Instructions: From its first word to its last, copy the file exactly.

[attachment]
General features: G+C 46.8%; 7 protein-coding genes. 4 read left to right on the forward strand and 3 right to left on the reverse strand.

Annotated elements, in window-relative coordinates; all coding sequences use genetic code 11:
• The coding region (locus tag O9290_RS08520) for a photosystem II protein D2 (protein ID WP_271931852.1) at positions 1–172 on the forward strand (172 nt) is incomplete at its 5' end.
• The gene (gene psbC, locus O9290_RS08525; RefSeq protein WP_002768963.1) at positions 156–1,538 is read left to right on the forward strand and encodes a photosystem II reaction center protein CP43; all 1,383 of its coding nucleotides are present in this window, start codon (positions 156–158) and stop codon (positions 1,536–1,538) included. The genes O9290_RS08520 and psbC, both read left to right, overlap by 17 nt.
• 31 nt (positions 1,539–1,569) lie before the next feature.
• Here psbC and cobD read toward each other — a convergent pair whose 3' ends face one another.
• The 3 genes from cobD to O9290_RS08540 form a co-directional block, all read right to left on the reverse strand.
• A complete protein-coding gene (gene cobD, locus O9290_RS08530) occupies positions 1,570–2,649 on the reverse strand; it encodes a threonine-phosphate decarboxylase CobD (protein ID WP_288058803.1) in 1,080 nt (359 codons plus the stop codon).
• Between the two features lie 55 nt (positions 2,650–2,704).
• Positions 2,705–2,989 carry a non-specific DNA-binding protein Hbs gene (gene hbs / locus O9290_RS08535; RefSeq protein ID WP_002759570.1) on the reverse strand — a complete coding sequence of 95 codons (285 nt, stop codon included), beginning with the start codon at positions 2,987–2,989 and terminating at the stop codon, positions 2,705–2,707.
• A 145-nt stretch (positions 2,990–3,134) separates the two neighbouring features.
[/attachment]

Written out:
General features: G+C 46.8%; 7 protein-coding genes. 4 read left to right on the forward strand and 3 right to left on the reverse strand.

Annotated elements, in window-relative coordinates; all coding sequences use genetic code 11:
• The coding region (locus tag O9290_RS08520) for a photosystem II protein D2 (protein ID WP_271931852.1) at positions 1–172 on the forward strand (172 nt) is incomplete at its 5' end.
• The gene (gene psbC, locus O9290_RS08525; RefSeq protein WP_002768963.1) at positions 156–1,538 is read left to right on the forward strand and encodes a photosystem II reaction center protein CP43; all 1,383 of its coding nucleotides are present in this window, start codon (positions 156–158) and stop codon (positions 1,536–1,538) included. The genes O9290_RS08520 and psbC, both read left to right, overlap by 17 nt.
• 31 nt (positions 1,539–1,569) lie before the next feature.
• Here psbC and cobD read toward each other — a convergent pair whose 3' ends face one another.
• The 3 genes from cobD to O9290_RS08540 form a co-directional block, all read right to left on the reverse strand.
• A complete protein-coding gene (gene cobD, locus O9290_RS08530) occupies positions 1,570–2,649 on the reverse strand; it encodes a threonine-phosphate decarboxylase CobD (protein ID WP_288058803.1) in 1,080 nt (359 codons plus the stop codon).
• Between the two features lie 55 nt (positions 2,650–2,704).
• Positions 2,705–2,989 carry a non-specific DNA-binding protein Hbs gene (gene hbs / locus O9290_RS08535; RefSeq protein ID WP_002759570.1) on the reverse strand — a complete coding sequence of 95 codons (285 nt, stop codon included), beginning with the start codon at positions 2,987–2,989 and terminating at the stop codon, positions 2,705–2,707.
• A 145-nt stretch (positions 2,990–3,134) separates the two neighbouring features.